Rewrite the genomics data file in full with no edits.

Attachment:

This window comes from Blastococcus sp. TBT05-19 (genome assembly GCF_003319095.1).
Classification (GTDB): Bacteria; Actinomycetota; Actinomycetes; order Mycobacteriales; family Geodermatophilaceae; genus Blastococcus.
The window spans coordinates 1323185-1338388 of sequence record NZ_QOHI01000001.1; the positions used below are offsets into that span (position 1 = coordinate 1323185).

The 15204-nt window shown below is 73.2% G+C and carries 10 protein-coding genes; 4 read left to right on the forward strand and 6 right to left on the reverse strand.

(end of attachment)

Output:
This window comes from Blastococcus sp. TBT05-19 (genome assembly GCF_003319095.1).
Classification (GTDB): Bacteria; Actinomycetota; Actinomycetes; order Mycobacteriales; family Geodermatophilaceae; genus Blastococcus.
The window spans coordinates 1323185-1338388 of sequence record NZ_QOHI01000001.1; the positions used below are offsets into that span (position 1 = coordinate 1323185).

The 15204-nt window shown below is 73.2% G+C and carries 10 protein-coding genes; 4 read left to right on the forward strand and 6 right to left on the reverse strand.